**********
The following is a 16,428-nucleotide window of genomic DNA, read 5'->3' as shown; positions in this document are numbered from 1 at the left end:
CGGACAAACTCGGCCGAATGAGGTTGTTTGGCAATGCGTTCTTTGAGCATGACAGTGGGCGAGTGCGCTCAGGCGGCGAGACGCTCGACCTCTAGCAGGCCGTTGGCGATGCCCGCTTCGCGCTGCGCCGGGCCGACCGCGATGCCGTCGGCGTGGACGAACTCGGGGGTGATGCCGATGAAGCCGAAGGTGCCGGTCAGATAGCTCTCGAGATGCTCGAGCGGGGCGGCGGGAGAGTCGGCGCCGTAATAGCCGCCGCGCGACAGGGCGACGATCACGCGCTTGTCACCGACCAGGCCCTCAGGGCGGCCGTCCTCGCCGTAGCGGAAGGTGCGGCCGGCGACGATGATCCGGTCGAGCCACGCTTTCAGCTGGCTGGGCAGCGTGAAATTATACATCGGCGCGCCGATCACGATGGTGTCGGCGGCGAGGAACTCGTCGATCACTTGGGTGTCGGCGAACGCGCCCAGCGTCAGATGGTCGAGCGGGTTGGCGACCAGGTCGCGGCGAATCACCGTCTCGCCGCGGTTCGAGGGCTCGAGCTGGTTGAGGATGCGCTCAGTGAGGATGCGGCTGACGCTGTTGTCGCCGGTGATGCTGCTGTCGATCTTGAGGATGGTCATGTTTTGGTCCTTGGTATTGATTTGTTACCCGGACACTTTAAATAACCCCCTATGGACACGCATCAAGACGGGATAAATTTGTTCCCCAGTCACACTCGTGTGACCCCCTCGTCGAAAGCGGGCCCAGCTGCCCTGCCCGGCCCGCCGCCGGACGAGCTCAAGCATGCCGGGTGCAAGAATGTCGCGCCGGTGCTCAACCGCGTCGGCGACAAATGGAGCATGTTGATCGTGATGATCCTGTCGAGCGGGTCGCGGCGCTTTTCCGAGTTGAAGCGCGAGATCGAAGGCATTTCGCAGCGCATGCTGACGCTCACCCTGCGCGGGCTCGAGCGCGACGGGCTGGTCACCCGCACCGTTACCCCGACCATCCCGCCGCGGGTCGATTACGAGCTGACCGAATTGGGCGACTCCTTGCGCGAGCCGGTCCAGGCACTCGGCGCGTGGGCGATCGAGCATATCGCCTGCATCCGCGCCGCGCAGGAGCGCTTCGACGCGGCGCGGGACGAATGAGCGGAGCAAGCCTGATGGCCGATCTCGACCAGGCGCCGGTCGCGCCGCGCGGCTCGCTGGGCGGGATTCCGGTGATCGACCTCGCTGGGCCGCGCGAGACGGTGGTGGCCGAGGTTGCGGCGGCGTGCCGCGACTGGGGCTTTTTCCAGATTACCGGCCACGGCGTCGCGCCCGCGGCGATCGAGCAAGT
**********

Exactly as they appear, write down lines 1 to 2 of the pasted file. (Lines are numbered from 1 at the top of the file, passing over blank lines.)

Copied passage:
The following is a 16,428-nucleotide window of genomic DNA, read 5'->3' as shown; positions in this document are numbered from 1 at the left end:
CGGACAAACTCGGCCGAATGAGGTTGTTTGGCAATGCGTTCTTTGAGCATGACAGTGGGCGAGTGCGCTCAGGCGGCGAGACGCTCGACCTCTAGCAGGCCGTTGGCGATGCCCGCTTCGCGCTGCGCCGGGCCGACCGCGATGCCGTCGGCGTGGACGAACTCGGGGGTGATGCCGATGAAGCCGAAGGTGCCGGTCAGATAGCTCTCGAGATGCTCGAGCGGGGCGGCGGGAGAGTCGGCGCCGTAATAGCCGCCGCGCGACAGGGCGACGATCACGCGCTTGTCACCGACCAGGCCCTCAGGGCGGCCGTCCTCGCCGTAGCGGAAGGTGCGGCCGGCGACGATGATCCGGTCGAGCCACGCTTTCAGCTGGCTGGGCAGCGTGAAATTATACATCGGCGCGCCGATCACGATGGTGTCGGCGGCGAGGAACTCGTCGATCACTTGGGTGTCGGCGAACGCGCCCAGCGTCAGATGGTCGAGCGGGTTGGCGACCAGGTCGCGGCGAATCACCGTCTCGCCGCGGTTCGAGGGCTCGAGCTGGTTGAGGATGCGCTCAGTGAGGATGCGGCTGACGCTGTTGTCGCCGGTGATGCTGCTGTCGATCTTGAGGATGGTCATGTTTTGGTCCTTGGTATTGATTTGTTACCCGGACACTTTAAATAACCCCCTATGGACACGCATCAAGACGGGATAAATTTGTTCCCCAGTCACACTCGTGTGACCCCCTCGTCGAAAGCGGGCCCAGCTGCCCTGCCCGGCCCGCCGCCGGACGAGCTCAAGCATGCCGGGTGCAAGAATGTCGCGCCGGTGCTCAACCGCGTCGGCGACAAATGGAGCATGTTGATCGTGATGATCCTGTCGAGCGGGTCGCGGCGCTTTTCCGAGTTGAAGCGCGAGATCGAAGGCATTTCGCAGCGCATGCTGACGCTCACCCTGCGCGGGCTCGAGCGCGACGGGCTGGTCACCCGCACCGTTACCCCGACCATCCCGCCGCGGGTCGATTACGAGCTGACCGAATTGGGCGACTCCTTGCGCGAGCCGGTCCAGGCACTCGGCGCGTGGGCGATCGAGCATATCGCCTGCATCCGCGCCGCGCAGGAGCGCTTCGACGCGGCGCGGGACGAATGAGCGGAGCAAGCCTGATGGCCGATCTCGACCAGGCGCCGGTCGCGCCGCGCGGCTCGCTGGGCGGGATTCCGGTGATCGACCTCGCTGGGCCGCGCGAGACGGTGGTGGCCGAGGTTGCGGCGGCGTGCCGCGACTGGGGCTTTTTCCAGATTACCGGCCACGGCGTCGCGCCCGCGGCGATCGAGCAAGT